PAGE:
Generally speaking, about fifty percent of all appeals concerning disability benefits are found in favor of the disabled recipient. It is important to note, however, that this is a very loose number and many factors may change the outcome of a particular disability benefits case.

Starting on the date that a recipient receives the SSA’s decision to deny or to cease allowing a disabled individual to collect disability benefits, the recipient will have sixty-five days to notify the SSA in writing that they intend to appeal the initial decision. If a recipient chooses to pursue an appeal, they will have four opportunities to have the SSA’s initial decision overturned.

The first stage of an appeal will begin with the reconsideration process. During this process, an official from a recipient’s local Social Security office will be assigned to review their claim and to reconsider the decision to stop or deny the recipient from collecting disability benefits. Depending on the outcome of this stage, the recipient may or may not have to move on to stage two.

Stage two involves having an administrative law judge review the claim on an independent basis. This stage sometimes requires the recipient to appear before this type of judge at an administrative hearing.

Next, a recipient will have their claim reviewed by the Appeals Council. Again, this is only if the results of the administrative law judge’s findings are not to the recipient’s satisfaction. Once the Appeals Council reviews a recipient’s claim, the decision that it issues will be considered to be final. This means that the recipient has officially exhausted all avenues of an administrative remedy.

This also means that the recipient will have to proceed to the fourth and final stage, which involves bringing a lawsuit against the SSA in their local federal district court. Hence, why it is so important to retain legal counsel before starting the appeals process.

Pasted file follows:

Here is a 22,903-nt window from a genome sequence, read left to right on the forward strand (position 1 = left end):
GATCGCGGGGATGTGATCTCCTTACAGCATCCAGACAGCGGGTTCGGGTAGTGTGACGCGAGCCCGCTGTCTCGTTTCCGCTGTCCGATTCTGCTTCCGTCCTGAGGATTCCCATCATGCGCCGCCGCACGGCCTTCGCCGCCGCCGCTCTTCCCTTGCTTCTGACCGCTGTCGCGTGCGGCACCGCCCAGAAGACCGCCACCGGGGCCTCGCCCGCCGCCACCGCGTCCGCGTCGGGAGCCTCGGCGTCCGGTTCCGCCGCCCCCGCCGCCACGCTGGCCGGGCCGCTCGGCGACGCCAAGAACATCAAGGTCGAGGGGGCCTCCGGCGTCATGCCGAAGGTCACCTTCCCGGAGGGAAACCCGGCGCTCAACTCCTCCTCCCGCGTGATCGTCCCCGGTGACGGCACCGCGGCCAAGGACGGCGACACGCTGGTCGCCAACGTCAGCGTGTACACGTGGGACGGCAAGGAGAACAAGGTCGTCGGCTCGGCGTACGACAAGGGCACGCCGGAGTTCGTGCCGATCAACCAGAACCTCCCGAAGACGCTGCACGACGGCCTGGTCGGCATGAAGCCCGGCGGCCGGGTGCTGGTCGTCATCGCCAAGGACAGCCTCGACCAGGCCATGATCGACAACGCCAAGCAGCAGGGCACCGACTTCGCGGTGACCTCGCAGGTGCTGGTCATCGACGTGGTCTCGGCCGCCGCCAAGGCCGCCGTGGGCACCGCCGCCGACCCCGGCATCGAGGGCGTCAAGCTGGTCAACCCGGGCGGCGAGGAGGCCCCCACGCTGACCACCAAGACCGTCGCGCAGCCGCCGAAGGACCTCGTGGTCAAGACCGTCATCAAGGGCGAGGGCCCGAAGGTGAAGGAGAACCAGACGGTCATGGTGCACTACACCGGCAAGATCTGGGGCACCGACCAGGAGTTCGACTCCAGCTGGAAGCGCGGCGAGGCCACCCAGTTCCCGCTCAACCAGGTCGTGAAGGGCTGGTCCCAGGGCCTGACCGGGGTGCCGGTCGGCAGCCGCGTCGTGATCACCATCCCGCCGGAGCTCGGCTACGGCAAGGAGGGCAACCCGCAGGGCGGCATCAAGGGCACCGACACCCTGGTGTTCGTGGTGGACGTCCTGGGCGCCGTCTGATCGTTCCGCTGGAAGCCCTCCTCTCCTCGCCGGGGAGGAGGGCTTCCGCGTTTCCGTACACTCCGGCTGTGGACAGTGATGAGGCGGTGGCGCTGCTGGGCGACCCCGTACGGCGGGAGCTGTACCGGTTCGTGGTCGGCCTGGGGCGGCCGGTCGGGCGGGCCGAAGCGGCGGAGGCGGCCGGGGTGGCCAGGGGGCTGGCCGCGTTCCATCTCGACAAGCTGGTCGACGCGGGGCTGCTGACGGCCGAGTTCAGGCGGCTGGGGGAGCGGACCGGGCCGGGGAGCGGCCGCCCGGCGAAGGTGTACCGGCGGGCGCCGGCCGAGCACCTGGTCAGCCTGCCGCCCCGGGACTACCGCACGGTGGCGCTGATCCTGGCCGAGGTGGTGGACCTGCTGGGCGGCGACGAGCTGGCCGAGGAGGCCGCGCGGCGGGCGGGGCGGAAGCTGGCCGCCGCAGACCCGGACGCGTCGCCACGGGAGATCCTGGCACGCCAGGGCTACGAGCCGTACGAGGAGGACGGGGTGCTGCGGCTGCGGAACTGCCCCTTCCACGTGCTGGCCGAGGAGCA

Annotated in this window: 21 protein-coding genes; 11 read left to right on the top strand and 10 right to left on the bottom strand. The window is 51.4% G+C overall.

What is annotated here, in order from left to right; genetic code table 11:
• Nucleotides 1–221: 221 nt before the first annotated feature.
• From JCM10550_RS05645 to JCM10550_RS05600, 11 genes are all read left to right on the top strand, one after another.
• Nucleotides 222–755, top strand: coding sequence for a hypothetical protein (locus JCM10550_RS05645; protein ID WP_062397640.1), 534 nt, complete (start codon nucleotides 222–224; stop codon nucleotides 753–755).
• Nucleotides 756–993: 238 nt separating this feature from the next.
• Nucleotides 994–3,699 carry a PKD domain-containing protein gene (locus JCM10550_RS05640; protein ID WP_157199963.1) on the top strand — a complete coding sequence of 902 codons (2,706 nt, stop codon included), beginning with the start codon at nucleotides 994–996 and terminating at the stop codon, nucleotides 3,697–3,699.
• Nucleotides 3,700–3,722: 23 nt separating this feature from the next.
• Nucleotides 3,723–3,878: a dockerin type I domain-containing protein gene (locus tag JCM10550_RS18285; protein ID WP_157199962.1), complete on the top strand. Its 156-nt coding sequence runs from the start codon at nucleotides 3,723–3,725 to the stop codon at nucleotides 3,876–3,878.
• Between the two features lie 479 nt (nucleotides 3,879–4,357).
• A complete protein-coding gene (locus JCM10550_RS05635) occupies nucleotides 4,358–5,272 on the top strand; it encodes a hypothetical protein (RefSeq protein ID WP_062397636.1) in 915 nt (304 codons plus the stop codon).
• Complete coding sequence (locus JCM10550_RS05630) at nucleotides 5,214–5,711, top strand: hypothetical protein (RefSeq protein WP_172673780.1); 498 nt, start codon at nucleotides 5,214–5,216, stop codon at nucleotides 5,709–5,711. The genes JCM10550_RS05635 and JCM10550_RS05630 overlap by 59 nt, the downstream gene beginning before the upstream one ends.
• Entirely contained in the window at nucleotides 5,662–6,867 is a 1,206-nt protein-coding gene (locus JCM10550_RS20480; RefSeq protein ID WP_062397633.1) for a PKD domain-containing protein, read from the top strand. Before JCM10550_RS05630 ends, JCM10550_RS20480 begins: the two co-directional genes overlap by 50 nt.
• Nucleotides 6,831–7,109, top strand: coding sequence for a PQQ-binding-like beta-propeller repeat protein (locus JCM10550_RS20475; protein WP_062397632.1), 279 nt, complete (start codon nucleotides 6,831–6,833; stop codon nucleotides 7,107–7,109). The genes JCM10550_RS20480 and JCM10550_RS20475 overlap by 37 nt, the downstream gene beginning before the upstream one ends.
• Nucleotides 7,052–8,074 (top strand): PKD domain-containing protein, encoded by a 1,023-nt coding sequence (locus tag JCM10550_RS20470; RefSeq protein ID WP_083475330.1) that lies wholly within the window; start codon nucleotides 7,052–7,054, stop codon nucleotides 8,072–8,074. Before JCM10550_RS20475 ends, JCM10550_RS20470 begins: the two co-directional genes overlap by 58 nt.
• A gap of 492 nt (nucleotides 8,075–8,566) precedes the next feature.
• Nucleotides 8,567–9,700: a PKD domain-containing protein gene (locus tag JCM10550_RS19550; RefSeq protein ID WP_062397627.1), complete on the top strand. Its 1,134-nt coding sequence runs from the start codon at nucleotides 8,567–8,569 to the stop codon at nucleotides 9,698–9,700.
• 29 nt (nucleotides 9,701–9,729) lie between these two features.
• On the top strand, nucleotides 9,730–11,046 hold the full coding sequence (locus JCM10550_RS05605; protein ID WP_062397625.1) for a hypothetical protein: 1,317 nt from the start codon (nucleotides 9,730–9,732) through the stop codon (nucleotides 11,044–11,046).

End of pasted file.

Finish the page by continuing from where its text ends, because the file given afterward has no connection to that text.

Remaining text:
May I Continue Receiving Payments while Appealing?

While a disability benefits decision is pending on appeal, a recipient may still be able to collect payments through their standard disability benefits. However, in order to ensure that these payments do not cease during the period of the appeals process, the recipient must notify the SSA in writing.

A recipient may do this by sending a written letter to the SSA within ten days from when they received the decision by the SSA that initially stated that their disability benefits would cease. If a recipient is able to submit this letter on time, then their disability benefit payments should continue until a decision is issued on the claim pending on an appeal.

In addition, every time that a recipient appeals a decision issued by the SSA, they must immediately notify the SSA in writing of both their intent to appeal as well as to continue receiving disability benefit payments. In the event that a recipient loses their appeal, however, they may be required to return some or all of the money they received during this period back to the SSA.

Do I Need a Lawyer?

The laws and policies that govern the social security benefits system in the United States can be quite difficult to interpret without the help of a legal expert. This is especially true when it comes to cases involving a denial of benefits or when a disabled recipient stops receiving such benefits.

Thus, instead of having to handle the stress of a medical condition and the loss of social security benefits on your own, you should hire a government lawyer who handles these types of legal issues and practices in your jurisdiction. A qualified government lawyer will be able to explain why you may have been denied social security benefits and can determine whether or not there is a way to reinstate your disability benefits.

Your lawyer can also assist you with the process of both re-applying for disability benefits and/or appealing the SSA’s decision regarding your disability benefits. If you need to appeal a decision issued by the SSA, your lawyer will be able to provide legal representation before an administrative law judge, the Appeals Council, and in federal court if necessary.

In addition, your lawyer can help you to complete any required forms and gather solid evidence to support your claim. Your lawyer can also ensure that you meet all filing deadlines and comply with the applicable laws.

Finally, your lawyer may also be able to recommend other options of government benefits if it turns out that you are no longer eligible to receive disability benefits.